Yes, well compare who’s running Congress and the White House now to who was in control after Newtown . . . Gun stocks decouple from gun massacres
Gun stocks often rise on the heels of well-publicized gun violence, but it isn’t happening after yesterday’s horrific events in Sutherland Springs, Texas. Shares of such companies as Sturm Ruger, American Outdoor Brands and Vista Outdoor all are down in Monday’s mid-day trading.
Keep pushing the rock up that hill . . . Why Congress Has Done Nothing on Guns
(Representative Charlie) Dent, who is retiring at the end of next year, said that he’s still committed to bump-stock legislation even if his more conservative colleagues are not. “There are just a lot of members who believe that any change to the law as it relates to firearms is tantamount to allowing the camel’s nose under the tent,” he told me. “I don’t abide by that.” Dent said he believes the majority of his constituents support the ban, even though they don’t contact him in the same numbers.
Ultimately, that dynamic—the disparity between the number of Americans who support more regulations and the number who lobby Congress and base their votes on limiting regulations—is what advocates of gun control are trying to flip. “We know that we have the vast majority of Americans on our side on this issue,” Brown said. “What has to happen, though, is they need to become as vocal about this issue and as active on this issue as the small minority is on the other side.”
How many more would Kelley have killed if Stephen Willeford hadn’t shot him? . . . The ‘Good Guy With a Gun’ Is a Useless Myth
First things first: the “good guy with a gun” narrative, at least as the facts currently stand, doesn’t seem to fit here. The deadly shooting at the church was already over. A staggering 7% of the tiny community’s population had been either killed or wounded, and the gunman was leaving the church when the resident grabbed his own rifle to fight back. There’s no telling what Kelley’s further plans were, but our hero Texan was, unfortunately, too late to do much good for those in the church.
More broadly, as Stanford researchers reviewing nearly four decades of crime data found in a study published in June, the myth of a good guy with a gun stepping up in a moment of crisis doesn’t hold water. Over time, more people carrying guns has just meant more gun crime.
Criminals always find a way . . . Trump says extreme vetting on guns wouldn’t stop mass shootings
President Donald Trump said Tuesday that extreme vetting of U.S. gun owners would have made “no difference” to the Texas church shooting.
Speaking at a joint press conference alongside South Korean President Moon Jae-in in Seoul, Trump was asked by a reporter whether he had considered extreme vetting for U.S. citizens seeking to buy a gun. He replied: “If you did what you are suggesting, there would have been no difference three days ago.”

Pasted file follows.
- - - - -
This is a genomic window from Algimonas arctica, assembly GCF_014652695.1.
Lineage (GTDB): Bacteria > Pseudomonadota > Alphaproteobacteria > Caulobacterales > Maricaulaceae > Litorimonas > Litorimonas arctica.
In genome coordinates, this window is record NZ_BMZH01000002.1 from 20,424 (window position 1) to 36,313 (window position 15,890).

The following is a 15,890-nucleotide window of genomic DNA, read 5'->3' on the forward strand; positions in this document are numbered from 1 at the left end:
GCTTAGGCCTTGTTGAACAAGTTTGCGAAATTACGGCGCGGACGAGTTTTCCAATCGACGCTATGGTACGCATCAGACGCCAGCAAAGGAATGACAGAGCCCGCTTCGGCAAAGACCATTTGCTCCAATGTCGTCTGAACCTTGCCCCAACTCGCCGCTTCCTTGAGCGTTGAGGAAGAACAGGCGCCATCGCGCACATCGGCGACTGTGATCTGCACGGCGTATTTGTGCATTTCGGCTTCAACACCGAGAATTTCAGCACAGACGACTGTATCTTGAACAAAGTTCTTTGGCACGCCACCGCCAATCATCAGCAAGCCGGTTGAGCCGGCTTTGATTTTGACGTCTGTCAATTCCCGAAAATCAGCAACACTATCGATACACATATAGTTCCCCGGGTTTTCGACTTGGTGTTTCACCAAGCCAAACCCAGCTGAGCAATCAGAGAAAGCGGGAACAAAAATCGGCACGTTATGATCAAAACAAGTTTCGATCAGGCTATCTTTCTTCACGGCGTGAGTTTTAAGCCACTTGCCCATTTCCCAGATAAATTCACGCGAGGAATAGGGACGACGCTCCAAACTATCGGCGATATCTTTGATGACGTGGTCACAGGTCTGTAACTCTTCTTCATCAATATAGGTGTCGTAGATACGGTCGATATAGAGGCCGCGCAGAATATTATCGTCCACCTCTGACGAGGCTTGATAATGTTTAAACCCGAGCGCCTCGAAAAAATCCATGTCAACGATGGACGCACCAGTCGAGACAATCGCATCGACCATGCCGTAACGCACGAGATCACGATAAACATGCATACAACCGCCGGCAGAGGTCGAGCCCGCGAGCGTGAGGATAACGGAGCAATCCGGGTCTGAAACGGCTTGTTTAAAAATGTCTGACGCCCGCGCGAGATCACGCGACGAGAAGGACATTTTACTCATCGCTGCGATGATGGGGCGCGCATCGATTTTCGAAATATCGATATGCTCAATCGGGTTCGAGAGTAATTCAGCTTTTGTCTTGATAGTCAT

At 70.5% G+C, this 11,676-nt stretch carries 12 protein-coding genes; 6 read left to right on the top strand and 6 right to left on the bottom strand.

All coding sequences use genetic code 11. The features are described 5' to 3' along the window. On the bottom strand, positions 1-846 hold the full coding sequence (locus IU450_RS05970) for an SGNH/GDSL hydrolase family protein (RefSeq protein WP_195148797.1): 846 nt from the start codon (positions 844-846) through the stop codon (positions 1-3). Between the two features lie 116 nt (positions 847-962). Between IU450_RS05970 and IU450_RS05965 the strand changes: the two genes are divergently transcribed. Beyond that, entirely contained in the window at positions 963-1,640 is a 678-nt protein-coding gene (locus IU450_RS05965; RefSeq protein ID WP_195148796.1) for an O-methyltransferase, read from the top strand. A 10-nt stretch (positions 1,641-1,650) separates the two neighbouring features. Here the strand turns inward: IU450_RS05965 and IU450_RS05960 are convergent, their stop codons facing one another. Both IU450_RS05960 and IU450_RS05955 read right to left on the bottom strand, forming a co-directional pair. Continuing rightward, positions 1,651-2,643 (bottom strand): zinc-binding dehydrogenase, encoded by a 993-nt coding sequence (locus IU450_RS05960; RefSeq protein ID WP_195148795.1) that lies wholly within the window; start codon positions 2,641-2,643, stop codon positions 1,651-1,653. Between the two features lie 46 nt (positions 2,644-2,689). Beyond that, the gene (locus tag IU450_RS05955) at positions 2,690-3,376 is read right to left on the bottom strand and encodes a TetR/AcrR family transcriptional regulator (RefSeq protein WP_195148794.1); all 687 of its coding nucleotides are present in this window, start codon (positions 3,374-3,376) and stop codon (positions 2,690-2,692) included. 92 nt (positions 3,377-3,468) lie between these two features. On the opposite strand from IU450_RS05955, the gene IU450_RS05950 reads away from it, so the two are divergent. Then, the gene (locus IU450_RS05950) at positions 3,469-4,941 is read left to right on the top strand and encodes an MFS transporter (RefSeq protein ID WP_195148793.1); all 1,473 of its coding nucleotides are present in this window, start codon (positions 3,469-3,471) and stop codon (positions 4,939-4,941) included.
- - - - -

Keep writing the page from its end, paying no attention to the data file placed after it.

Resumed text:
No. Next question . . . Is Gun Violence Contagious?
“We found that a substantial fraction of the gun violence was better characterized as this endemic, non-random clustering rather than as an epidemic, contagious, diffusing process,” he says.
Effective use of this information requires implementing problem-solving tactics with a better chance for success, place-based interventions that target features of a neighborhood rather than those aimed at individuals or groups, the researchers say. For instance, the greening of vacant lots or hotspot policing that puts resources toward watching crime clusters rather than toward a generic patrol.
Right now, the researchers don’t know whether the results hold up for other locales, but say they plan to find out.
America’s gun homicide rate was 33 per million people in 2009, far exceeding the average among developed countries. In Canada and Britain, it was 5 per million and 0.7 per million, respectively, which also corresponds with differences in gun ownership.
Americans sometimes see this as an expression of deeper problems with crime, a notion ingrained, in part, by a series of films portraying urban gang violence in the early 1990s. But the United States is not actually more prone to crime than other developed countries, according to a landmark 1999 study by Franklin E. Zimring and Gordon Hawkins of the University of California, Berkeley.
Rather, they found, in data that has since been repeatedly confirmed, that American crime is simply more lethal. A New Yorker is just as likely to be robbed as a Londoner, for instance, but the New Yorker is 54 times more likely to be killed in the process.
Works better than Ambien:
— James Woods (@RealJamesWoods) November 6, 2017